This may make it seem like worrying is uncontrollable and there’s nothing you can do if you were born a worrier. Luckily, worrying can be controlled and knowing how to do it is especially important when you’re prone to worrying. Here are 4 actionable tips on how to stop worrying about the future.
1. Be mindful
Research shows that mindfulness practices are effective ways to stop worrying. For example, a 2010 article reports that mindfulness is effective in reducing chronic worry. Since mindfulness is all about staying consciously in the moment and focusing on the here and now, it couldn’t be more different from anxious worrying about the future.
To calm your mind, you can try focusing on your breathing to stay in the moment with these breathing exercises. If you’re looking for a more immersive experience, you can try this guided meditation from Inner Space.
2. Move your body
Turns out that a good way to get out of your head is to get moving. A 2016 study found that physical exercise was just as effective in reducing worrying as mindfulness meditation. According to the authors, physical exercise leads to mindful awareness:
We also expect that during physical activity, there is little attention space for thinking and rumination and thus greater here and now attention. Furthermore, physical exercise in this study sometimes took place outside, and contact with nature and simply the physical sensations of warmth and cold, humidity and dry, etc., may have enhanced present moment awareness.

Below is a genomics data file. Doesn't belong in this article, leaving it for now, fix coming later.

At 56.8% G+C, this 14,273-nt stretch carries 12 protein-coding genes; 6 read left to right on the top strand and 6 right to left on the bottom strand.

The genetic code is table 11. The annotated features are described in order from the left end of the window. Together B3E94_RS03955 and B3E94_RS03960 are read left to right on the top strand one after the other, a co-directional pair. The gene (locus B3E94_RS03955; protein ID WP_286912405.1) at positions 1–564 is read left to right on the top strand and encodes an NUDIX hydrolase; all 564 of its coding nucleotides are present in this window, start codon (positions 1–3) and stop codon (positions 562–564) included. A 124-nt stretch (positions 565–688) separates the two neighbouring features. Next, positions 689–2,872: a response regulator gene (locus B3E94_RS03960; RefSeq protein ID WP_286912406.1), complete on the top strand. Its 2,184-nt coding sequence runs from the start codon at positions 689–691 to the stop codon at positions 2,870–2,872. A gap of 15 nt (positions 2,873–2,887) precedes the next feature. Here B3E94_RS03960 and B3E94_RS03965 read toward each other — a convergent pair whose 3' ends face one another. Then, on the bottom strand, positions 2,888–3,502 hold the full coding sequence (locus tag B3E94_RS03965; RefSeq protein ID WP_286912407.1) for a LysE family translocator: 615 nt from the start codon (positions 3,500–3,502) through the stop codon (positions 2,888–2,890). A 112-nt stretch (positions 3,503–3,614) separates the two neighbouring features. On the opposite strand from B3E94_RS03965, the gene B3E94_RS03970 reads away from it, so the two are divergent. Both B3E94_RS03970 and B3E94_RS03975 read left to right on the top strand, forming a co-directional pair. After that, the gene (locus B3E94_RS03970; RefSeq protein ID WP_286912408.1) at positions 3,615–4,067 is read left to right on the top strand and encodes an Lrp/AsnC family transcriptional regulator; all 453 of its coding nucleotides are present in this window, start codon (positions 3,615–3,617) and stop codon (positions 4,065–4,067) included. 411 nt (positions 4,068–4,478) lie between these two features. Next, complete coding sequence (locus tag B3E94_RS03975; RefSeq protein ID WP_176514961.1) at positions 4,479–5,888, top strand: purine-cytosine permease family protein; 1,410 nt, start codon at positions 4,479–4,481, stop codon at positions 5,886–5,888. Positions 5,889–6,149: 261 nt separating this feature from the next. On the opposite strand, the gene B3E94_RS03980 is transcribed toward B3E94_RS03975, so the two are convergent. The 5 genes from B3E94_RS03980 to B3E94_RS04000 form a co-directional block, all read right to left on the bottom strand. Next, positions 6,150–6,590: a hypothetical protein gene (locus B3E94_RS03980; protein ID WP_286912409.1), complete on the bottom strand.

So the next time you find yourself worrying about the future, try going for a run, hitting the gym, or doing some yoga.
3. Focus on what you can control
Worrying is related to trying to prepare for the future, but this means that we can sometimes worry over things we have no control over. A good way to reduce or stop worrying altogether is to start paying close attention to the things you worry about and dividing them into three categories:
- Things you can control
- Things you can influence
- Things you have no control or influence over
Learning to accept the things in the third category and focusing on the first two will bring you peace of mind.
In fact, we recently studied how many people feel like they can control their happiness. Our study found that people who feel in control of their happiness are 32% happier than those who don’t.
4. Set goals and plan your steps
Once you’ve separated the things you can control from the ones you can’t, it’s important to take a proactive approach towards your future. Setting clear goals and working towards them is the only way you can control what your future will look like.
When setting goals, it’s a good idea to use the SMART rule. A good goal is:
Once you have your goal, plan the steps you have to take towards it. Ideally, the first step should be something you can do in the next 24 hours. In my personal experience, the 24-hour trick is especially helpful for making me really feel in control.
And as we learned from our own study, feeling in control can already increase your happiness with up to 32%!
Worrying is normal and it can have its uses, but there can be too much of a good thing. When worrying has become a habit, the best course of action is to take a conscious and proactive approach towards your own thoughts. Try mindfulness techniques to stay present, focus on what you can control and set conscious goals to break the habit of worrying. Not only will these techniques help you reduce worrying, but they will also help you create the future you want.
What do you think? Do you find one particular tactic more efficient in your quest to stop worrying? I’d love to hear about it in the comments below!